The last available IPv4 addresses have been allocated, which means we all need to start learning about and using IPv6!

IP addresses are a set of numbers that uniquely identify a host on the internet. IPv4 addresses are composed of four separate 8-bit numbers (for a total of 32 bits), from 0-255, written as As an example, you can run the nslookup command on a domain name, and find the IP address. Many websites have multiple IP addresses, for redundancy. Running an nslookup on shows us an IP addresses of, along with a few more for redundancy.

Every computer that is connected to the internet needs an IP address. Using NAT we can decrease the number of necessary IPv4 addresses, by creating private IPv4 address segments for home and small networks, but that only delayed the exhaustion of IPv4 addresses. The only way to solve the problem is with new, bigger IPv6 addresses.

IPv6 addresses are composed of eight separate 16-bit numbers (for a total of 128 bits), from 0-ffff, written as 1111:2222:3333:4444:5555:6666:7777:8888. IPv6 also allows for a single consecutive string of zero’s to be omitted, and for leading zero’s in a 16-bit section to be omitted, making the address easier to write. Google’s ipv6 server,, has an IPv6 address of 2001:4860:800f::68. Notice the two consecutive colons? Between those colons are actually a bunch of zero’s! So Google’s IPv6 address would actually look like 2001:4860:800f:0000:0000:0000:0000:0068.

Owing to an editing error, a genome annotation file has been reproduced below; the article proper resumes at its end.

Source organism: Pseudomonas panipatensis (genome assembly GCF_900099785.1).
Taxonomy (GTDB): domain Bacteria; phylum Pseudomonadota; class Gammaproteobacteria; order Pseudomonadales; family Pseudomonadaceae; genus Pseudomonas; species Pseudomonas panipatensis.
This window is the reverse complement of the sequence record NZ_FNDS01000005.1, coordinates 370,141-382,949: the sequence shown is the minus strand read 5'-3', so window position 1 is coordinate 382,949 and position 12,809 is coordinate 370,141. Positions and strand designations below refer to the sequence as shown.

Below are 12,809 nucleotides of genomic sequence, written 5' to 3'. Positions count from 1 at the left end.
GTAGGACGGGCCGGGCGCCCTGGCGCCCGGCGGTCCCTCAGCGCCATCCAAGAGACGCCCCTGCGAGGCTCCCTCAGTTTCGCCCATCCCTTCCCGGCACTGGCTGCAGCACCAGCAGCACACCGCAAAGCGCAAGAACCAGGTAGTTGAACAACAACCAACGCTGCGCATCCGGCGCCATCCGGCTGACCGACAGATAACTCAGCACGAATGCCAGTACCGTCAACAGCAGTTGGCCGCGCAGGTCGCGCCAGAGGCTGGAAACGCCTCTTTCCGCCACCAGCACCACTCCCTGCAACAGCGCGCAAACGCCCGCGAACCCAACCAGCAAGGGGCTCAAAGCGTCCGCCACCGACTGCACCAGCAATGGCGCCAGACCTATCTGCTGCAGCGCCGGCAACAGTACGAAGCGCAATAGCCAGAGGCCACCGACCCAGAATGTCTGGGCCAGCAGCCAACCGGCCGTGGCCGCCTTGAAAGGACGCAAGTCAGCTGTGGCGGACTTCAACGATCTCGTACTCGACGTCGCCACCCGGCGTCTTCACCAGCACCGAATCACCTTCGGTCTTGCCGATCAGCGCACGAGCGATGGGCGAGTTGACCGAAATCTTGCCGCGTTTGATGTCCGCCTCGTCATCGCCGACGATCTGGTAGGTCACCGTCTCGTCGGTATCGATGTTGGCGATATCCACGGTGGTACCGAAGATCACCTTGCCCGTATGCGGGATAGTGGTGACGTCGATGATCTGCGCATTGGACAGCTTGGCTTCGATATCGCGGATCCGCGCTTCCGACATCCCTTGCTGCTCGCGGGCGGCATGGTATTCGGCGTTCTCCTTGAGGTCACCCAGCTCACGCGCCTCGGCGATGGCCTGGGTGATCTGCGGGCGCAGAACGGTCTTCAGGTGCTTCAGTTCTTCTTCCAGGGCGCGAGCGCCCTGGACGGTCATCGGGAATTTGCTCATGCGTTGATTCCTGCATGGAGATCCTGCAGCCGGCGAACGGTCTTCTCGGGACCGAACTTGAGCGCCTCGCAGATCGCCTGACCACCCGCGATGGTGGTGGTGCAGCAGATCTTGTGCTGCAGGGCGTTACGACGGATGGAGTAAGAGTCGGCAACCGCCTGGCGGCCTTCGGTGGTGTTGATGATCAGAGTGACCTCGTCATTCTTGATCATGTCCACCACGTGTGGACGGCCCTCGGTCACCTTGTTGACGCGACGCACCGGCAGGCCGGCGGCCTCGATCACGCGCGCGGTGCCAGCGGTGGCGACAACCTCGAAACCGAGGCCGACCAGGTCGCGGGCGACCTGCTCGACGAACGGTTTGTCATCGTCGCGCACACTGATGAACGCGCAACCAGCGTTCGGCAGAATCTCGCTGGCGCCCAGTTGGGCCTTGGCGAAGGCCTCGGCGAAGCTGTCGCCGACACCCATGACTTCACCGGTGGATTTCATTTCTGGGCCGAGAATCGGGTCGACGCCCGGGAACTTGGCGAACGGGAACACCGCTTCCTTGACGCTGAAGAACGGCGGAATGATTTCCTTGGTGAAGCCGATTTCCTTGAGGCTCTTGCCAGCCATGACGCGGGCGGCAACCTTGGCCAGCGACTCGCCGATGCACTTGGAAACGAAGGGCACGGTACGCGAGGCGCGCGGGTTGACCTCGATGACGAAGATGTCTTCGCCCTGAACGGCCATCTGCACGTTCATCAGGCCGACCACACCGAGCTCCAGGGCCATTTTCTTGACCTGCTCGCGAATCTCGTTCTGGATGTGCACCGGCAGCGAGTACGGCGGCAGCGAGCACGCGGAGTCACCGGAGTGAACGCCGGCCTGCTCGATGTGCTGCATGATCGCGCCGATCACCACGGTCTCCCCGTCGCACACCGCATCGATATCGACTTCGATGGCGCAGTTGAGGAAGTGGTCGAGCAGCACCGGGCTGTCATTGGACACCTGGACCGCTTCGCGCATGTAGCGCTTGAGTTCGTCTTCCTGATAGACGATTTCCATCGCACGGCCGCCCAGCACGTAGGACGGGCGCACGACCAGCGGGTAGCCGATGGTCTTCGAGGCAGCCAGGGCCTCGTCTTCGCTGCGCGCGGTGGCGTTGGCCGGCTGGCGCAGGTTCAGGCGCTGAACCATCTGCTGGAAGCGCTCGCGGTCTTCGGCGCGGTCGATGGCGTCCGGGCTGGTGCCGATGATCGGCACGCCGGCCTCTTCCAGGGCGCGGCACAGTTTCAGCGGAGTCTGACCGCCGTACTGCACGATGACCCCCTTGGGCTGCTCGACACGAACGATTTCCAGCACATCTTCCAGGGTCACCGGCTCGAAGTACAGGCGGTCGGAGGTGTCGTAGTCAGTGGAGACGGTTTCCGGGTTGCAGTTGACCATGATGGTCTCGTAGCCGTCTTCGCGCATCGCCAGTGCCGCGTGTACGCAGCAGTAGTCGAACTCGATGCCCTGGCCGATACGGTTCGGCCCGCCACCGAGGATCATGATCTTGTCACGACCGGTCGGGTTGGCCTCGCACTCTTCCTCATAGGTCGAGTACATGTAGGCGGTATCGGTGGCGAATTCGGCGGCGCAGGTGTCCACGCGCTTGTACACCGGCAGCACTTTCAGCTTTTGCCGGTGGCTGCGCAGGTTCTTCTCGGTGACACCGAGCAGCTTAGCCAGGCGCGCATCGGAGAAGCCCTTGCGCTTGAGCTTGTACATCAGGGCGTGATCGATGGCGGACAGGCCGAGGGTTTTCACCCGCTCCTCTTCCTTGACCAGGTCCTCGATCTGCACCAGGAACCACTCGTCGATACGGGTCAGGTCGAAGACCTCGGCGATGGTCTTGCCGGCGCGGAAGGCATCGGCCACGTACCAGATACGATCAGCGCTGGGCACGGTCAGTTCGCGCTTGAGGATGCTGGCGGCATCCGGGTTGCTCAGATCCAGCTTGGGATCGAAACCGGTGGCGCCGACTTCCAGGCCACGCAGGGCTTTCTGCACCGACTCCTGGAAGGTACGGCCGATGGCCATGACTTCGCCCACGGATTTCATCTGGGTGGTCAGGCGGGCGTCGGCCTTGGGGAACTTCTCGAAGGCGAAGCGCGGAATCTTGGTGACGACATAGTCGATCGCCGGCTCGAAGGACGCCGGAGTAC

On the left are some statistics from Hurricane Electric about IPv4 and IPv6 usage. Hurricane Electric has a neat and fun IPv6 certification program to help you learn all about IPv6. They also provide IPv6 tunnels so you can get access to IPv6 if your ISP isn’t providing IPv6 access yet. Best of all it’s FREE! isn’t quite IPv6 ready yet, but we will be soon, and we’ll show you how to set up a tunnel and complete the IPv6 certification program. SophieDogg is already an IPv6 Sage at Hurricane Electric, and you can be too! Arf!

Some more fun facts about IPv4 and IPv6:

  • IPv4 has a total of 232 unique possible addresses (4,294,967,296)
  • IPv6 has a total of 2128 unique possible addresses (340,282,366,920,938,463,463,374,607,431,768,211,456)
  • IP Addresses are often written using Classless Inter-Domain Routing (CIDR) notation
  • An address written as uses CIDR to specify that the first 8 bits are the routing prefix. This is also sometimes written as
  • An address written as specifies that the first 24 bits are the routing prefix. This can also be written as
  • An IPv6 address can also be written using CIDR. 2000:fe6::/32 specifies that the first 32 bits are the routing prefix.